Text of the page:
An option is a financial contract that give its buyer the right, but not the obligation, to buy or sell an underlying asset for a specific price (called _strike price_) on (or possibly before) a specific time. The most widely used exchange for trading crypto options is Deribit. They offer European style options for Bitcoin and Ethereum. There are also several DeFi protocols that allow people to buy or sell options of smaller cryptocurrencies, as well as protocols that automatically execute various options strategies in order to generate yield on people's deposits.


Options are complex financial instruments with many potential uses and strategies to trade. A Call option allows its owner to buy a cryptocurrency at the strike price on the date of its expiry. Buyers of Call options are betting that the price will go up, roughly speaking. A Put option, on the other hand, allows its owner to sell at the strike price. Buyers of Put options are betting that the price will go down.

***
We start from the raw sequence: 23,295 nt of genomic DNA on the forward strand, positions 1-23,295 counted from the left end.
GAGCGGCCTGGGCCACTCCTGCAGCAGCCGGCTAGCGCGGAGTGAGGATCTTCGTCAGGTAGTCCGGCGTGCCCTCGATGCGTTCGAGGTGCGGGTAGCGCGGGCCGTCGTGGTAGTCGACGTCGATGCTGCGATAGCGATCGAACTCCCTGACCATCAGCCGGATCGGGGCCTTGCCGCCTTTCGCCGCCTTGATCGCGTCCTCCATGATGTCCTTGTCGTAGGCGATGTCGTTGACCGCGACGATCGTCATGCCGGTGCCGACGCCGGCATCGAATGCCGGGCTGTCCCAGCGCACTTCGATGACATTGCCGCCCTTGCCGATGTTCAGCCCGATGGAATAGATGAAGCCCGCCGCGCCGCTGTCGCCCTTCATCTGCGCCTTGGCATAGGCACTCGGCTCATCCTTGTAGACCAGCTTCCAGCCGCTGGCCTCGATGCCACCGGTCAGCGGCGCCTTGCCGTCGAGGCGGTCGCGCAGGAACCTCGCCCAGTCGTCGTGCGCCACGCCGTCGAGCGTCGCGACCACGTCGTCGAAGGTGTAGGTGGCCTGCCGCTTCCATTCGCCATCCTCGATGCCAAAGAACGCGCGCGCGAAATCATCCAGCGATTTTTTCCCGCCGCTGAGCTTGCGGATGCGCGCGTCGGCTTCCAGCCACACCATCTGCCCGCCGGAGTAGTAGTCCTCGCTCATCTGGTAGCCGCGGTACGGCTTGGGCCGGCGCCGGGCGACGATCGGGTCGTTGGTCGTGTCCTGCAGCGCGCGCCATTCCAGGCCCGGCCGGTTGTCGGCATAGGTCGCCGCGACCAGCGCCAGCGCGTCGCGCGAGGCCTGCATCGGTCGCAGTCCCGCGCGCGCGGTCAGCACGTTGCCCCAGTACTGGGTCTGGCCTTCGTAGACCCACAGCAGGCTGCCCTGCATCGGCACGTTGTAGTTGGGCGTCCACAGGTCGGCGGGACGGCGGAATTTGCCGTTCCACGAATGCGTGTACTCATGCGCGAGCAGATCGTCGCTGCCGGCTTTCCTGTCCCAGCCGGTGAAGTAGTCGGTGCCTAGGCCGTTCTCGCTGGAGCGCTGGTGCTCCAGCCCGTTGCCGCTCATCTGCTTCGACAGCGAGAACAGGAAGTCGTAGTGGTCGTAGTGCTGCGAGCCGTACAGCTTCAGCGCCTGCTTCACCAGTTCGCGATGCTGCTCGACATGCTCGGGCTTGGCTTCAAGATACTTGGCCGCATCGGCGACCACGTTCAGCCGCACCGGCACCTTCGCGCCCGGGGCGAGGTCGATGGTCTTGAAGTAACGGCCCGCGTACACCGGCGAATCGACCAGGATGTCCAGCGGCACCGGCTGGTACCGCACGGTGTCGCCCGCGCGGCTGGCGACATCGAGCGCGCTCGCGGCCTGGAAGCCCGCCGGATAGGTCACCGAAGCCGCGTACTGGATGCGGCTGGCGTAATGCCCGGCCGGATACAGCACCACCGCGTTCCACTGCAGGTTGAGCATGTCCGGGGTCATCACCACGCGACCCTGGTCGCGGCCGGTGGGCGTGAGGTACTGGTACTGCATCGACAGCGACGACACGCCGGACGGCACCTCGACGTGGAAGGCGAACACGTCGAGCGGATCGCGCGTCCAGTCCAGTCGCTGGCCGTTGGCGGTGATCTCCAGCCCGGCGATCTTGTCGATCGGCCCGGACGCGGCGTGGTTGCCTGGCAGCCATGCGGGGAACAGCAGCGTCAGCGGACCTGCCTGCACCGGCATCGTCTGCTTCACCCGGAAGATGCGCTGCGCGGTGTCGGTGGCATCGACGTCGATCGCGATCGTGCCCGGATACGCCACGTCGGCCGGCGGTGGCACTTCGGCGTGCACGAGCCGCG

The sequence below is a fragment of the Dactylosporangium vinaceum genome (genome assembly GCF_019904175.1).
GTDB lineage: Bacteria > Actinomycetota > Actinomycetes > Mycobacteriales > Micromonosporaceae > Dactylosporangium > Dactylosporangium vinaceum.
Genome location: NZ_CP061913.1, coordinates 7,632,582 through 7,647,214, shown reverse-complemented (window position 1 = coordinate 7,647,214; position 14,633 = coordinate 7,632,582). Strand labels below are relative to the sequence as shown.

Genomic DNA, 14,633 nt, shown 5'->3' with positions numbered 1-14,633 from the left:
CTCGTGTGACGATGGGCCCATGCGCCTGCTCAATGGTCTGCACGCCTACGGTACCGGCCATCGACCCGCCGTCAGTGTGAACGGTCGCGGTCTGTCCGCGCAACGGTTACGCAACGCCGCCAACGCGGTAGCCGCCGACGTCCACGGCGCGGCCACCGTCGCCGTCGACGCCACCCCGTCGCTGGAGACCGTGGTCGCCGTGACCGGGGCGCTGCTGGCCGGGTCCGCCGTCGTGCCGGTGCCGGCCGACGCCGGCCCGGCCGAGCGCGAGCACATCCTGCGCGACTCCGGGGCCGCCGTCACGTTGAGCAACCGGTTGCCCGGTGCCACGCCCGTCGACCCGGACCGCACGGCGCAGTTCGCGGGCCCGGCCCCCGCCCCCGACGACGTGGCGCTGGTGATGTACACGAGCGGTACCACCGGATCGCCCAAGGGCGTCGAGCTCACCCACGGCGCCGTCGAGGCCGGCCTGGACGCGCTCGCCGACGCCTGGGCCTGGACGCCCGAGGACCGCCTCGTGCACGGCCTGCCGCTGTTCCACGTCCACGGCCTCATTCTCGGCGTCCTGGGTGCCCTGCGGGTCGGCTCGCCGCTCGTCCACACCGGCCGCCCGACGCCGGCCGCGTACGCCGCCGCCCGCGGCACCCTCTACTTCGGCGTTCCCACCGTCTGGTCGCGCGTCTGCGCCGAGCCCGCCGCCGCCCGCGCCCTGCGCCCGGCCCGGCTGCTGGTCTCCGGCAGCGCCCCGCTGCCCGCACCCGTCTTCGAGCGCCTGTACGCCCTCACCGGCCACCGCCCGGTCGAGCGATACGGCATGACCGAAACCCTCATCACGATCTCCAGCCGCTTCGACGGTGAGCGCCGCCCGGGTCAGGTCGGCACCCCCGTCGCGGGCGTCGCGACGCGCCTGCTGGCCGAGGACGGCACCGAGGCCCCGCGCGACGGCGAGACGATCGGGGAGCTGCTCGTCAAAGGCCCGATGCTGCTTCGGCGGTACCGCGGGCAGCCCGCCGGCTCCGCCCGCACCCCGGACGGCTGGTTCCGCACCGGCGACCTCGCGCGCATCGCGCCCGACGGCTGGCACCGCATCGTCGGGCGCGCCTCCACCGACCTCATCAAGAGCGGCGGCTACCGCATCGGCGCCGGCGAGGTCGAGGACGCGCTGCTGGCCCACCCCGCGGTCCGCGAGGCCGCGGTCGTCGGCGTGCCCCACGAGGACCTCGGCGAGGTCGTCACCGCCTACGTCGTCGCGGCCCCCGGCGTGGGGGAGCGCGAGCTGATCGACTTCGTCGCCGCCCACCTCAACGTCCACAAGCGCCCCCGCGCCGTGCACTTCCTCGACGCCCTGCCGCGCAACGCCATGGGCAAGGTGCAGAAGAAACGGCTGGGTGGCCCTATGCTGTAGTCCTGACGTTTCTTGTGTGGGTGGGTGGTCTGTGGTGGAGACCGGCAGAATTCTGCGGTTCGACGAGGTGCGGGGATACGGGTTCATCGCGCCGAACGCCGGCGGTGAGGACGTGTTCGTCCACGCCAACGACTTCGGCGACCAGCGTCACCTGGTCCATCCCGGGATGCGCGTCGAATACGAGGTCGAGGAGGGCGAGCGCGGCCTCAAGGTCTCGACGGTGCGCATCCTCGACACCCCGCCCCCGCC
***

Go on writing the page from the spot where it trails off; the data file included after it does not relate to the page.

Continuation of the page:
Since exercising options at expiry is optional, buying options has limited downside; we cannot lose more money than what we paid for purchasing the contracts, even if they end up valueless at expiry — unlike futures, where one may be forced to liquidate their entire margin account. Nonetheless, options are notoriously complex instruments. It is advisable to learn more about them than what fits in the scope of this page before jumping into trading them, lest we are parted from our money by smarter traders.


Similarly to futures, options can be used to speculate on cryptocurrencies with leverage, or to hedge exposure. Besides simply buying call or put options, traders can also make more sophisticated bets on the price (or volatility) of cryptocurrencies by combining buying and selling contracts at various strike prices and expiry dates.

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